When the visual arts collides with the realm of sports, it usually conjures up images of classical representations of peak human physique. However for Torch Up, its official community arts partner (The Living! Project) has taken a more inclusive approach, by giving artists and the wider community the perfect opportunity to create their artworks in a collaborative manner.
Take for example the piece Fighting Flying Flight. For this piece, artist Amanda Lim has collaborated with students (from Spectra Secondary School) and persons living with disability (from Bizlink Day Activity Centre) to collect, fold, and fuse together plastic bags, culminating in an installation which drapes gracefully across from Bras Basah MRT Station.
Furthermore, within each of the birds are handwritten messages, expressing the hopes and dreams of everyday Singaporeans. Even more heart-warming is the inclusion of well-wishes for the SEA Games athletes, as well as wishes for Singapore.
Also another endearing and vivacious piece is Future Youth Abound by Florence Ng and Dawn Tam. Their colourfully quilted composition was made by joining together paintings on metal sheeting, each tableau showcasing how young people envisage Singapore’s future in the next 50 years. For their piece, they’ve worked with the students from My First Skool @ Marine Terrace and St Nicholas Girls School.
Some of the sculptures in Torch Up are nothing if not fun and playful. Tay Swee Siong’s piece is an LED light scupture which incorporates “art, design, craft and electronics”, a melange of elements that come together to pay tribute to the collective dreams and aspirations of Singaporeans, all in a visually whimsical manner!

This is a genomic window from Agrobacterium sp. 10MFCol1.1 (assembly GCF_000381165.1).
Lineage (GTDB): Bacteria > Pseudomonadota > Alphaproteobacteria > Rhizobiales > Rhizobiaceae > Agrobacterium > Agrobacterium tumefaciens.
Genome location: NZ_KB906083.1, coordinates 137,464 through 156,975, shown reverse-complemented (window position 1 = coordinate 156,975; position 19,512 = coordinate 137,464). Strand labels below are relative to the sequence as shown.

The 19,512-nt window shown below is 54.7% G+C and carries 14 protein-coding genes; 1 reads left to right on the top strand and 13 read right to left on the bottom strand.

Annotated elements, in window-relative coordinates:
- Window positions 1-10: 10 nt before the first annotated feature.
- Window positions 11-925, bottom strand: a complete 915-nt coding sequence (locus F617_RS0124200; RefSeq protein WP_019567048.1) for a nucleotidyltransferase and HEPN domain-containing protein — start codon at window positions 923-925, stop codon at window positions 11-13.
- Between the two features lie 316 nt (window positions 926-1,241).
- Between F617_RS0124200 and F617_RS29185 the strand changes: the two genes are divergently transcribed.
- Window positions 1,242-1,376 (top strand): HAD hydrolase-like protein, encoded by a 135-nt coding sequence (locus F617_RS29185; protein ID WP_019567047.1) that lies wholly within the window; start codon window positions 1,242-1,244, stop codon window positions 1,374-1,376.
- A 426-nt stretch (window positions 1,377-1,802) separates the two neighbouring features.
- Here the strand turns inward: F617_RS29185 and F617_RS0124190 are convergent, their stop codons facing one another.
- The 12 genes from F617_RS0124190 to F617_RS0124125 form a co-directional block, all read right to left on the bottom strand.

Speaking of whimsy, do check out Sari Atiqa Ramli’s installation, #JumpForSEAGames, which invites viewers to get their picture taken by standing and jumping on a platform, triggering the installation which operates as a panoramic camera. Thereafter, the you’ll be invited to view your pictures on Instagram with the hashtag #JumpForSEAGames.
Perfectly fitting for an event like the SEA Games, #JumpForSEAGames is a fun and interactive crowd-pleaser for the selfie generation; Sari places the hashtag front and centre in her installation’s title, undoubtedly tapping on the collective participation and spectatorship for international public sporting events.
Also along Orchard Road, we have Reaching High, which takes centre-stage for the sculpture festival. This piece is made by Sun Yu-Li, a veteran of Singapore’s sculpture scene in collaboration with [email protected] (the Energy Research Institute at Nanyang Technological University). It incorporates clean lines characteristic of Sun’s sculptures, embodying his philosophical search for an almost Kantian ideal in a “Universal Language” or “Universal Truth”.
We see the artist bringing a kinetic element to his sculptures, and it encapsulates a running thread throughout most of the installations – the element of audience participation. Fun, no doubt. Here we have a kinetic light installation where people are encouraged to either cycle on stationery bicycles or turn a wheel in order to light up the sculpture.